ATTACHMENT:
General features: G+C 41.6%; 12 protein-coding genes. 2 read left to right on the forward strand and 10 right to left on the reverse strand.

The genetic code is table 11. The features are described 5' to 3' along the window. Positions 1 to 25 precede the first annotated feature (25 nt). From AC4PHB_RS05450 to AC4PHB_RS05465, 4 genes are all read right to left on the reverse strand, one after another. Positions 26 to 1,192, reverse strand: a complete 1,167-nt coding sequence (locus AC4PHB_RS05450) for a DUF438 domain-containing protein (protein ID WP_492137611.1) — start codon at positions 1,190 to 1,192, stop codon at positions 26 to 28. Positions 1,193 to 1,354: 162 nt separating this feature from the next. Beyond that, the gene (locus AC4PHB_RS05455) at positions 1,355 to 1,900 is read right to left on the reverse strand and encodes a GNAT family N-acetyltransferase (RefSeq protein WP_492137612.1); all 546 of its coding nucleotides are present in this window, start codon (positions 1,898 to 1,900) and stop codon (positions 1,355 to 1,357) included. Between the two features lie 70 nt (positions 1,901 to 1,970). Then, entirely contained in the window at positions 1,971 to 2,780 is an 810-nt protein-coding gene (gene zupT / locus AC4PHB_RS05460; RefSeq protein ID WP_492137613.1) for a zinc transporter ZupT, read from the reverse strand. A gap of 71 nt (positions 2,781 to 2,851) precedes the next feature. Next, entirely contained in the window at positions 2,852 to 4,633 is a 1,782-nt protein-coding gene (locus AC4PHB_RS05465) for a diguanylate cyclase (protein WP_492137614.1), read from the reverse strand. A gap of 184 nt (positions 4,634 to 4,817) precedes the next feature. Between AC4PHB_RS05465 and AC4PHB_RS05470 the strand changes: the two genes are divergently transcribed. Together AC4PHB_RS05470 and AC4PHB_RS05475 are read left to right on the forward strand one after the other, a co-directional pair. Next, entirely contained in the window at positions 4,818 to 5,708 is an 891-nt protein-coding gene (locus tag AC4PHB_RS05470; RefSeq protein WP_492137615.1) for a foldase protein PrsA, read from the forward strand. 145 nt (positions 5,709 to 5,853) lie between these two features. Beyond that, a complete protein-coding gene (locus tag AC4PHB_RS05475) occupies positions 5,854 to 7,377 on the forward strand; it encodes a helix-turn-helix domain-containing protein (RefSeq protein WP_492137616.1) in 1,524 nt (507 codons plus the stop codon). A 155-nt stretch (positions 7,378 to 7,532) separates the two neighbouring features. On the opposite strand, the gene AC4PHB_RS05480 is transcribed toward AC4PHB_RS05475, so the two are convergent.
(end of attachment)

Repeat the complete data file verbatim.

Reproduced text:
General features: G+C 41.6%; 12 protein-coding genes. 2 read left to right on the forward strand and 10 right to left on the reverse strand.

The genetic code is table 11. The features are described 5' to 3' along the window. Positions 1 to 25 precede the first annotated feature (25 nt). From AC4PHB_RS05450 to AC4PHB_RS05465, 4 genes are all read right to left on the reverse strand, one after another. Positions 26 to 1,192, reverse strand: a complete 1,167-nt coding sequence (locus AC4PHB_RS05450) for a DUF438 domain-containing protein (protein ID WP_492137611.1) — start codon at positions 1,190 to 1,192, stop codon at positions 26 to 28. Positions 1,193 to 1,354: 162 nt separating this feature from the next. Beyond that, the gene (locus AC4PHB_RS05455) at positions 1,355 to 1,900 is read right to left on the reverse strand and encodes a GNAT family N-acetyltransferase (RefSeq protein WP_492137612.1); all 546 of its coding nucleotides are present in this window, start codon (positions 1,898 to 1,900) and stop codon (positions 1,355 to 1,357) included. Between the two features lie 70 nt (positions 1,901 to 1,970). Then, entirely contained in the window at positions 1,971 to 2,780 is an 810-nt protein-coding gene (gene zupT / locus AC4PHB_RS05460; RefSeq protein ID WP_492137613.1) for a zinc transporter ZupT, read from the reverse strand. A gap of 71 nt (positions 2,781 to 2,851) precedes the next feature. Next, entirely contained in the window at positions 2,852 to 4,633 is a 1,782-nt protein-coding gene (locus AC4PHB_RS05465) for a diguanylate cyclase (protein WP_492137614.1), read from the reverse strand. A gap of 184 nt (positions 4,634 to 4,817) precedes the next feature. Between AC4PHB_RS05465 and AC4PHB_RS05470 the strand changes: the two genes are divergently transcribed. Together AC4PHB_RS05470 and AC4PHB_RS05475 are read left to right on the forward strand one after the other, a co-directional pair. Next, entirely contained in the window at positions 4,818 to 5,708 is an 891-nt protein-coding gene (locus tag AC4PHB_RS05470; RefSeq protein WP_492137615.1) for a foldase protein PrsA, read from the forward strand. 145 nt (positions 5,709 to 5,853) lie between these two features. Beyond that, a complete protein-coding gene (locus tag AC4PHB_RS05475) occupies positions 5,854 to 7,377 on the forward strand; it encodes a helix-turn-helix domain-containing protein (RefSeq protein WP_492137616.1) in 1,524 nt (507 codons plus the stop codon). A 155-nt stretch (positions 7,378 to 7,532) separates the two neighbouring features. On the opposite strand, the gene AC4PHB_RS05480 is transcribed toward AC4PHB_RS05475, so the two are convergent.